Love at First Selkie: The Girl from the Sea by Molly Knox Ostertag

The Girl From the Sea cover

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On a recent trip to Portland, my partner and I picked up The Girl from the Sea by Molly Knox Ostertag (she/her) from Powell’s City of Books.  This gorgeous graphic novel follows Morgan Kwon, a 15-year-old young woman living with her mom and younger brother on Wilneff Island in southeastern Nova Scotia, Canada. Morgan and her family moved there from Toronto about seven years ago, when her parents were happier, her brother wasn’t angry, and she didn’t have to worry about her sexuality. Fast forward to present-day, where her dad has moved out to the city, her brother is increasingly insufferable, and she can’t wait to go to college in a city so she can finally be out.

Early in the novel, Morgan is seeking refuge from issues at home in her quiet place—the cliffs overlooking the sea—when she slips on a wet rock, hits her head, and falls into the water. As she drifts below the waves and begins to see her life flash before her eyes, she is rushed to the surface by the beautiful Keltie.  Back on solid ground and emboldened by her near-death-experience, Morgan kisses Keltie, who she is certain is a hallucination.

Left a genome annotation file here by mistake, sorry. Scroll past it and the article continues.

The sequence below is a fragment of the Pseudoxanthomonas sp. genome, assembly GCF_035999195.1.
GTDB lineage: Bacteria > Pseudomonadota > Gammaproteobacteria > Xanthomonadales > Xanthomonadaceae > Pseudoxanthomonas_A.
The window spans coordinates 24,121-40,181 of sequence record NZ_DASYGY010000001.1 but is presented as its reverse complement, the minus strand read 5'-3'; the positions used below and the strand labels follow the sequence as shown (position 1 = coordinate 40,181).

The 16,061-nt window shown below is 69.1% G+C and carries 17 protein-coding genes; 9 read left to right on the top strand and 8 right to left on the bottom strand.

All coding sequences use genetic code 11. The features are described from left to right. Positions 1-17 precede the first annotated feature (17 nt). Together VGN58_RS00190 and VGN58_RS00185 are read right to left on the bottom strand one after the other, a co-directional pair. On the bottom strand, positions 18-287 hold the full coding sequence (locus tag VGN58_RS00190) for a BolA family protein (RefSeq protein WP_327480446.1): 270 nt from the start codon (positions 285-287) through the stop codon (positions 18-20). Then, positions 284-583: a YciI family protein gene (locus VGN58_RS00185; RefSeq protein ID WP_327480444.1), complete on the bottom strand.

Only Keltie is real. She is a selkie: a creature from Celtic and Norse mythology that can change between human and seal form by removing or replacing their seal skin. A kiss from her true love (Morgan?!), has allowed her to transform from a seal into a human and walk on land. Morgan must now decide how Keltie fits into her life, if at all.